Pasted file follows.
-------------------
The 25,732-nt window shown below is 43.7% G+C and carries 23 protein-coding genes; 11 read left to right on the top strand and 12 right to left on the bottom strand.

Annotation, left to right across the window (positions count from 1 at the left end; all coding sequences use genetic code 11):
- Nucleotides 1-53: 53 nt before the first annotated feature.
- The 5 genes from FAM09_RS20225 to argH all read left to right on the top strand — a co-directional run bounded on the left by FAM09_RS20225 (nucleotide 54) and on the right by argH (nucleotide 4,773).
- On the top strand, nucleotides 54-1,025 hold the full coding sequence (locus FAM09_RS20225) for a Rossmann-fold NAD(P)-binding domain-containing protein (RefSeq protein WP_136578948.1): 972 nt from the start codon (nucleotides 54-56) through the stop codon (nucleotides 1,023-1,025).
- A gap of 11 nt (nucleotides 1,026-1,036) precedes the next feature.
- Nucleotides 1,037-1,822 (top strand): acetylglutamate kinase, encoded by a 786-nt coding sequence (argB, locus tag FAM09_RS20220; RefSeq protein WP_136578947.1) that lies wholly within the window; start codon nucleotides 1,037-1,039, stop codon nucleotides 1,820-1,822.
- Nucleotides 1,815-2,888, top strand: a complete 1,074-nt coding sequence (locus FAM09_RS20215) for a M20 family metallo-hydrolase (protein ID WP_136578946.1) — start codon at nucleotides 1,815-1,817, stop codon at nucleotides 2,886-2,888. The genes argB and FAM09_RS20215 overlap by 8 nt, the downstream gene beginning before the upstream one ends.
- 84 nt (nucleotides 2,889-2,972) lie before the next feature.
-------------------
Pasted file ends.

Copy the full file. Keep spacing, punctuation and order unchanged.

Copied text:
The 25,732-nt window shown below is 43.7% G+C and carries 23 protein-coding genes; 11 read left to right on the top strand and 12 right to left on the bottom strand.

Annotation, left to right across the window (positions count from 1 at the left end; all coding sequences use genetic code 11):
- Nucleotides 1-53: 53 nt before the first annotated feature.
- The 5 genes from FAM09_RS20225 to argH all read left to right on the top strand — a co-directional run bounded on the left by FAM09_RS20225 (nucleotide 54) and on the right by argH (nucleotide 4,773).
- On the top strand, nucleotides 54-1,025 hold the full coding sequence (locus FAM09_RS20225) for a Rossmann-fold NAD(P)-binding domain-containing protein (RefSeq protein WP_136578948.1): 972 nt from the start codon (nucleotides 54-56) through the stop codon (nucleotides 1,023-1,025).
- A gap of 11 nt (nucleotides 1,026-1,036) precedes the next feature.
- Nucleotides 1,037-1,822 (top strand): acetylglutamate kinase, encoded by a 786-nt coding sequence (argB, locus tag FAM09_RS20220; RefSeq protein WP_136578947.1) that lies wholly within the window; start codon nucleotides 1,037-1,039, stop codon nucleotides 1,820-1,822.
- Nucleotides 1,815-2,888, top strand: a complete 1,074-nt coding sequence (locus FAM09_RS20215) for a M20 family metallo-hydrolase (protein ID WP_136578946.1) — start codon at nucleotides 1,815-1,817, stop codon at nucleotides 2,886-2,888. The genes argB and FAM09_RS20215 overlap by 8 nt, the downstream gene beginning before the upstream one ends.
- 84 nt (nucleotides 2,889-2,972) lie before the next feature.